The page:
The influence of Seald Sweet on the history of citrus is as undeniable as the citrus industry’s mark on the the State of Florida, the nation, and the world.
At the turn of the 20th Century and until Seald Sweet’s original organization was founded, family, friends and neighbors haphazardly picked and packed a grower’s crop under tarps or in crude sheds, resulting in a high percentage of rot and decay from poor handling.
Picking, packing, and quality issues were only some of the many challenges faced by early citrus growers. They also had to sell their own crops and transport them to market using poor equipment on bad or non-existent roads. They knew little about culture and cultivation; manure was the preferred fertilizer at the time. As demand for citrus grew, so grew the concerns of citrus growers.
On June 21, 1909, a group of growers and businessmen established the Florida Citrus Exchange in Tampa, Florida, later known as Seald Sweet.
The exchange united many – if not most – Florida growers into one cooperative marketing agency. This helped improve production by sharing facilities, technology and manpower, and it helped maximize returns on citrus growers’ investment, standardize operations and shipping, and increase collective volumes for nationwide marketing.
For about 20 years, the Florida Citrus Exchange was the only collective grower organization representing Florida growers.
Originally, the name “Seald-Sweet” was among the exchange’s many trademarked and highly guarded brands, along with Florigold and Mor-Juice. Eventually Seald Sweet became nearly synonymous with Florida citrus.
Members began to build packinghouses and standardize grading and packing methods in the years following the organization's creation. The implementation of better grading resulted in a finer quality of fruit offered in the nation's markets. Better fruit inspired the development of two nationally known trademarked brands of Florida Citrus -- Seald Sweet and Mor-Juice.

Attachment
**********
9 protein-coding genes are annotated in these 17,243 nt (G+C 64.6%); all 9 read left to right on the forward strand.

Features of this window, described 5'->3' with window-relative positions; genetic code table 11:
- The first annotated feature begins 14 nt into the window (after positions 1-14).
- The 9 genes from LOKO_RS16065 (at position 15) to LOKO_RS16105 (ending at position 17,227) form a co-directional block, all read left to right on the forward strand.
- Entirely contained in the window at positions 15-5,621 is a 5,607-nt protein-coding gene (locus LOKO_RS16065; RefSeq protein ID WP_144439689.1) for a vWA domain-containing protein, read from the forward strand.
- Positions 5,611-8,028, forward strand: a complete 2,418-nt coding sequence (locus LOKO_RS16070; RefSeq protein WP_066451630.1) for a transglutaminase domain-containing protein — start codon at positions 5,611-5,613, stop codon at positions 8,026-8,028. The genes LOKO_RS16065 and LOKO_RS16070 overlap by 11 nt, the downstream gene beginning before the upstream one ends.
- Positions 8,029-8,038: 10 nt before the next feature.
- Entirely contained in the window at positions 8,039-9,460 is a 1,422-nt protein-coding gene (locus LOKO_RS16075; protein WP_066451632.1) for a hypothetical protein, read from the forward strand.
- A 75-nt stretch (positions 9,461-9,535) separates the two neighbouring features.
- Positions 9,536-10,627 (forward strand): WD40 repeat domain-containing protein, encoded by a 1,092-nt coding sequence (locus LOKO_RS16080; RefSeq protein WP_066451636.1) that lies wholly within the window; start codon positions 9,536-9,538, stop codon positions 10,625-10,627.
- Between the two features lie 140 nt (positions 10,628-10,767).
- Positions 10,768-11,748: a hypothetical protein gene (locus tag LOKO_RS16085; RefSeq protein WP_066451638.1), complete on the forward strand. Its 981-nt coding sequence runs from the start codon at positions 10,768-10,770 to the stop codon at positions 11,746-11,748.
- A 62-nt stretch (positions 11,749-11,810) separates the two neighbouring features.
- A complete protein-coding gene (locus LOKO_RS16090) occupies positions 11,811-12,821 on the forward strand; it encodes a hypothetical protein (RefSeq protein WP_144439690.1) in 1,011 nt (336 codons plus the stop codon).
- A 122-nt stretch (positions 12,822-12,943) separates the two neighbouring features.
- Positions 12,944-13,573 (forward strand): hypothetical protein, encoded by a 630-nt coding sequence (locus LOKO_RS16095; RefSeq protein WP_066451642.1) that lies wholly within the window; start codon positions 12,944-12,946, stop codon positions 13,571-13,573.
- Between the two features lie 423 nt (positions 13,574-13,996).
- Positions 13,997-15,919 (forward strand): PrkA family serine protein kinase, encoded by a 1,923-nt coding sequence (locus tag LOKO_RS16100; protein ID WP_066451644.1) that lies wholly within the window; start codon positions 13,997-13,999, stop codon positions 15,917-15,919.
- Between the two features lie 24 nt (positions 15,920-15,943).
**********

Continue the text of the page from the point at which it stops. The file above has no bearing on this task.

To ensure that quality fruit would be available to the efficient packinghouses in the Exchange, new methods to prevent damage were established including the use of clippers, bags, and gloves.
Shipping fruit to the nation's market was the next procedure to be scrutinized. Investigation found a gross waste of perishable citrus when shipped in ordinary box cars, and so refrigerated fruit cars were pressed into service. Another quality assurance strategy pioneered by the Exchange was the cooling of citrus before loading, an industry practice that remains common today.
As a part of its extensive services to growers, the Exchange developed traffic alliances with several other industries. Through cooperation with railroads, steamships, and other transportation means, better methods of shipping citrus were utilized. An important element of the system included procedures for filing claims against transportation agencies when warranted, by which the growers receive returns for revenues lost through no fault of their own.
In the past, citrus fruits were considered a luxury or a special holiday treat, and it's health benefits went largely unrecognized. The Exchange launched its most successful promotional campaign to date, using scientific and health-oriented appeals to the customer.
To celebrate the grower-owned cooperative's 50th anniversary, the Florida Citrus Exchange's name became Seald Sweet Growers, Inc. to link the groups highest quality and renowned label.
In 1998, Seald Sweet joined with De Weide Blik, a Belgian holding company, creating Seald Sweet LLC. De Weide Blik, which means "the wider view" specializes in the processing, trading, production, and distribution of a wide range of produce. This company includes Botman International, the dominant exporter of Dutch vegetables to North America.
Seald Sweet continues to expand its marketing of fruits and vegetables in North America and around the world.